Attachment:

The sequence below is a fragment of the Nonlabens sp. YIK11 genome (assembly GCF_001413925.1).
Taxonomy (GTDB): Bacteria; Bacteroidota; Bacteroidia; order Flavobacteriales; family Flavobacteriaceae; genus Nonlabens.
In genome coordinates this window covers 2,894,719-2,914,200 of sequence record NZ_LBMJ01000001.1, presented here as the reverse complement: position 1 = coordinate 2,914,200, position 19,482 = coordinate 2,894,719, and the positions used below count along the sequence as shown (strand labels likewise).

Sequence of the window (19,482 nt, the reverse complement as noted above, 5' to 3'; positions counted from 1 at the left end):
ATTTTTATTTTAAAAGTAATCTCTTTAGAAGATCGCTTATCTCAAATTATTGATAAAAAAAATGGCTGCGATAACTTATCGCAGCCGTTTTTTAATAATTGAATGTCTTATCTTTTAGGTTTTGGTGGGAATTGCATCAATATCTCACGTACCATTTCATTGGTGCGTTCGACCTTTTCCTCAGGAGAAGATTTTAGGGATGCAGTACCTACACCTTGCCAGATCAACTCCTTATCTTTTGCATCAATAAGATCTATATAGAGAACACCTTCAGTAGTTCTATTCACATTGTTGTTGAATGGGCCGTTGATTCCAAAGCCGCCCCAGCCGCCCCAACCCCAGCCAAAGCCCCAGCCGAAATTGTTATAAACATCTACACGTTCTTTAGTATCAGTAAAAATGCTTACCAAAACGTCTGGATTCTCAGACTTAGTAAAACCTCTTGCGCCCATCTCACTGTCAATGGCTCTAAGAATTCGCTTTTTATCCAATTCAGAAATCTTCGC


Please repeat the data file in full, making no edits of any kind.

The sequence below is a fragment of the Nonlabens sp. YIK11 genome (assembly GCF_001413925.1).
Taxonomy (GTDB): Bacteria; Bacteroidota; Bacteroidia; order Flavobacteriales; family Flavobacteriaceae; genus Nonlabens.
In genome coordinates this window covers 2,894,719-2,914,200 of sequence record NZ_LBMJ01000001.1, presented here as the reverse complement: position 1 = coordinate 2,914,200, position 19,482 = coordinate 2,894,719, and the positions used below count along the sequence as shown (strand labels likewise).

Sequence of the window (19,482 nt, the reverse complement as noted above, 5' to 3'; positions counted from 1 at the left end):
ATTTTTATTTTAAAAGTAATCTCTTTAGAAGATCGCTTATCTCAAATTATTGATAAAAAAAATGGCTGCGATAACTTATCGCAGCCGTTTTTTAATAATTGAATGTCTTATCTTTTAGGTTTTGGTGGGAATTGCATCAATATCTCACGTACCATTTCATTGGTGCGTTCGACCTTTTCCTCAGGAGAAGATTTTAGGGATGCAGTACCTACACCTTGCCAGATCAACTCCTTATCTTTTGCATCAATAAGATCTATATAGAGAACACCTTCAGTAGTTCTATTCACATTGTTGTTGAATGGGCCGTTGATTCCAAAGCCGCCCCAGCCGCCCCAACCCCAGCCAAAGCCCCAGCCGAAATTGTTATAAACATCTACACGTTCTTTAGTATCAGTAAAAATGCTTACCAAAACGTCTGGATTCTCAGACTTAGTAAAACCTCTTGCGCCCATCTCACTGTCAATGGCTCTAAGAATTCGCTTTTTATCCAATTCAGAAATCTTCGC